With some incredible weather recently, we just had an 11-day streak of days out on the water (there are no such things as weekends during the field season!). This has meant lots of time with the animals, plenty of data collected, and a very tired but happy research team! Out of the last 11 days, we saw DB behavior on 8 days and recorded more than 25 hours of audio while seeing over 100 DB bouts! On one record-setting day, we were on the water for 7 hours and got audio for roughly 5 of those hours with DB bouts from 4 different drivers! One of the most exciting developments during this stint on the water was the discovery of several new drivers. Some are animals we have never known before this season, but others are familiar fins that we have never seen drive before. In the photos below, you can see an animal known as SYYR. We first saw SYYR in 2015, but did not see it participate in DB. This year, we found SYYR with a slightly changed fin and he/she is now a driver. These ‘new kids on the block’ are giving us better odds of seeing DB as the season continues and allow us to compare the details of DB behavior between different individuals. For example, some drivers always start a DB bout with big, loud tail-slaps that are thought to startle the fish, while other drivers are never seen using tail-slaps. We are excited to analyze the audio data to see whether there are also individual differences in vocal production during the behavior! For now, we have a few days of high winds expected that are keeping us on land, but provide a good opportunity to catch-up on data processing and sleep!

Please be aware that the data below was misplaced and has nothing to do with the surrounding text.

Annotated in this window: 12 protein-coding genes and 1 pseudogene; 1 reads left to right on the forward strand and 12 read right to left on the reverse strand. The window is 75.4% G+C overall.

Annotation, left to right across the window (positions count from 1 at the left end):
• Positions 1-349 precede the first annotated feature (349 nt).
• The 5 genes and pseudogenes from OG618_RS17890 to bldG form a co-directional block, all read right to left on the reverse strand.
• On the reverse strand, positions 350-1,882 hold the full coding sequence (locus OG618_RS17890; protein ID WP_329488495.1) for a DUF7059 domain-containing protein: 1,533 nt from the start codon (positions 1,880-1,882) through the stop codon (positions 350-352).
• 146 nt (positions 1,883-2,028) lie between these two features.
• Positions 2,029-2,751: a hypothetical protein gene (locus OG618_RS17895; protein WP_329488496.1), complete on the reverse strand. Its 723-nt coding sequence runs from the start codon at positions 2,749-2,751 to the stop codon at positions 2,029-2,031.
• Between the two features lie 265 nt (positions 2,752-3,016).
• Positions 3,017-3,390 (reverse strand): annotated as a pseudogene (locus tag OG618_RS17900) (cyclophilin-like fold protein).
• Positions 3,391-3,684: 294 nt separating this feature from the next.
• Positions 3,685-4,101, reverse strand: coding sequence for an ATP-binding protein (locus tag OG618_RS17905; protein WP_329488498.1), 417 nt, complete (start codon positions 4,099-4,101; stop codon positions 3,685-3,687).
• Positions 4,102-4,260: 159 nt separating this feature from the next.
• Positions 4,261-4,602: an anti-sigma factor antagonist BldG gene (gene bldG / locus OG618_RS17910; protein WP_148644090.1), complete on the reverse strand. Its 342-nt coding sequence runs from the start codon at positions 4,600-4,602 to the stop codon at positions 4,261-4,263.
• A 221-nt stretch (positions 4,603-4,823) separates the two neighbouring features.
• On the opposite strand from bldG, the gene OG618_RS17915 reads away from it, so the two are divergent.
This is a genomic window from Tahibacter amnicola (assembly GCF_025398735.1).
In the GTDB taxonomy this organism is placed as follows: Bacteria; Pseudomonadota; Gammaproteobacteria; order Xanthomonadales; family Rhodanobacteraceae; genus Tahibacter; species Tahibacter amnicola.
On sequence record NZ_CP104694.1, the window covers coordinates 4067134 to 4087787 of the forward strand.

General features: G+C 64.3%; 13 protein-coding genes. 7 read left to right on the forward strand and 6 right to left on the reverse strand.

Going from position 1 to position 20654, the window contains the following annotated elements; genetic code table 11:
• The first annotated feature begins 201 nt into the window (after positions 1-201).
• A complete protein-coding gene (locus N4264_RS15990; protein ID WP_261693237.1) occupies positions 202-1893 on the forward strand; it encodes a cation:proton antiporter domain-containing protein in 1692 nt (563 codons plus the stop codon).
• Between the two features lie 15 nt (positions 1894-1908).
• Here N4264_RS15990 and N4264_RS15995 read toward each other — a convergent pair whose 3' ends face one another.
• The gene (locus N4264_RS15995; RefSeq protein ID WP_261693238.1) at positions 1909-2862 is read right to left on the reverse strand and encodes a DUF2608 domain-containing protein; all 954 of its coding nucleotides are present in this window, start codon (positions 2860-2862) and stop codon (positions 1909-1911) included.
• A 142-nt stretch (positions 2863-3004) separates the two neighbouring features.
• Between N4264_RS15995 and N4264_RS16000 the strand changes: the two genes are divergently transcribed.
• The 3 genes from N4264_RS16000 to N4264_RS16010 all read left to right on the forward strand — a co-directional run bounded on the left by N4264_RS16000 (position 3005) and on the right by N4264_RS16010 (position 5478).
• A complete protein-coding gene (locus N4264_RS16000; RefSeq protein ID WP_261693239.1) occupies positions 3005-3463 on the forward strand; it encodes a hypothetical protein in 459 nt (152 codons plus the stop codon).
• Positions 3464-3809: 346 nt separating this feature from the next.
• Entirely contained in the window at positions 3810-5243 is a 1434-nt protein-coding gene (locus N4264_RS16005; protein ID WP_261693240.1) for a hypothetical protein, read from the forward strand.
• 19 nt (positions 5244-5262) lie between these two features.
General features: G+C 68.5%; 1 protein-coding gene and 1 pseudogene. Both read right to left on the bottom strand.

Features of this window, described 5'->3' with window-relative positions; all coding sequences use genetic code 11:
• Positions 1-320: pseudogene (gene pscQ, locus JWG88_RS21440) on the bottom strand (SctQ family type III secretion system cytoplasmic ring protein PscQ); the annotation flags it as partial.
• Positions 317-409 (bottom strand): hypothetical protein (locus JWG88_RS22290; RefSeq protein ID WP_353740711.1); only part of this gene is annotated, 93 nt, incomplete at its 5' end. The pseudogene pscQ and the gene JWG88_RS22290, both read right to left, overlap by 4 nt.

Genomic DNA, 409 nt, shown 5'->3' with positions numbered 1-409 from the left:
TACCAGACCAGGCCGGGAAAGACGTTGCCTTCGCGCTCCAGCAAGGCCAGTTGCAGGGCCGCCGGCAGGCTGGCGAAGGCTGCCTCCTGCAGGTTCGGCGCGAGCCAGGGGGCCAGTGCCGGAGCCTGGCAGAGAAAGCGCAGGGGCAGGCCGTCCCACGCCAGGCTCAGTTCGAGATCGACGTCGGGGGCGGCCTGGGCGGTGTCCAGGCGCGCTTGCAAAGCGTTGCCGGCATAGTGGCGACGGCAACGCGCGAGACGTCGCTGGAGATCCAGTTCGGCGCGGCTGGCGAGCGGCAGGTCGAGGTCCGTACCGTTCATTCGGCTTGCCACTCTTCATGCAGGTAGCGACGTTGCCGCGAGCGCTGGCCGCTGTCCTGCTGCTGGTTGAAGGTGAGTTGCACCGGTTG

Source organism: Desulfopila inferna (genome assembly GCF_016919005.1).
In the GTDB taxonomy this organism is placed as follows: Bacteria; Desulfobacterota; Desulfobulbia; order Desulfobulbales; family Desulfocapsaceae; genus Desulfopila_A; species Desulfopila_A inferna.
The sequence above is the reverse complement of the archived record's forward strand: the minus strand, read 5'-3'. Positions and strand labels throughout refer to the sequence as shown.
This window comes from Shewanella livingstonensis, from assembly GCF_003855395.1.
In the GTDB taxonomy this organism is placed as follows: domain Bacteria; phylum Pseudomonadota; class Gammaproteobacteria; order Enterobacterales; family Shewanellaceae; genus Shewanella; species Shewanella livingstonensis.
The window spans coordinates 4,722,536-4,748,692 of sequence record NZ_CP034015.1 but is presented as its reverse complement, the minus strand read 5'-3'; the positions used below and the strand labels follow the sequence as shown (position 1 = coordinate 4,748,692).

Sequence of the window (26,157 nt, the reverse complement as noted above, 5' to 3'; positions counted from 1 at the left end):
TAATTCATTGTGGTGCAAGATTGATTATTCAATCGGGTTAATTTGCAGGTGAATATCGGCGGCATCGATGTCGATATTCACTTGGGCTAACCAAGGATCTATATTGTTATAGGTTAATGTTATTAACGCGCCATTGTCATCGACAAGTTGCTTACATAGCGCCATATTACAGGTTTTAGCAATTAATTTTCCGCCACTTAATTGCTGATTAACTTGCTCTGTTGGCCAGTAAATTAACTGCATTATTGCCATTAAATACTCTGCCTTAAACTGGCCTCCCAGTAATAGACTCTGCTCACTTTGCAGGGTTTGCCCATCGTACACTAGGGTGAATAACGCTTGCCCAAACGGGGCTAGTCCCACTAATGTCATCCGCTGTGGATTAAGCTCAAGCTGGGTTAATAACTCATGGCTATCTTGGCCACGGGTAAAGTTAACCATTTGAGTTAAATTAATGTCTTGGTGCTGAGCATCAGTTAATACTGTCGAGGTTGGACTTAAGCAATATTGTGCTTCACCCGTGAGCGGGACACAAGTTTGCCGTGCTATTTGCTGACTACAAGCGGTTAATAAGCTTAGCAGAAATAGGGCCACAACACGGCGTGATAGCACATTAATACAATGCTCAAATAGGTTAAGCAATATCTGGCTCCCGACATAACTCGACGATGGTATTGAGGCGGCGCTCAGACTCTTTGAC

A lot of our work this summer involves focal follows. This is when researchers find animals of particular interest (DB animals, in our case), and follow them for an extended period of time to watch their behavior. A lot of people assume dolphin research is always fun and we do love our work, but it can also be extremely boring at times! We have done several focal follows this season on driver dolphins for over 4 hours each without a single DB bout! If they’re only in the mood to rest or travel the entire day, that’s all we get to see. Since so few individuals do DB in the first place, this makes seeing the behavior very rare. If we could have multiple eyes on the area at one time, we would be sure to find DB in progress more often… so we’d like to recruit your help! If you specifically see DB (dolphins catching mullet in air; see photos below) from land or on the water around Cedar Key/Waccasassa Bay/Withlacoochee Bay between now and August 20th, please send us a message on Facebook or email us at firstname.lastname@example.org to let us know when and where you saw it. A couple pictures or a short video could also be really helpful. This is your chance to participate in citizen science and help us achieve our research goals this summer!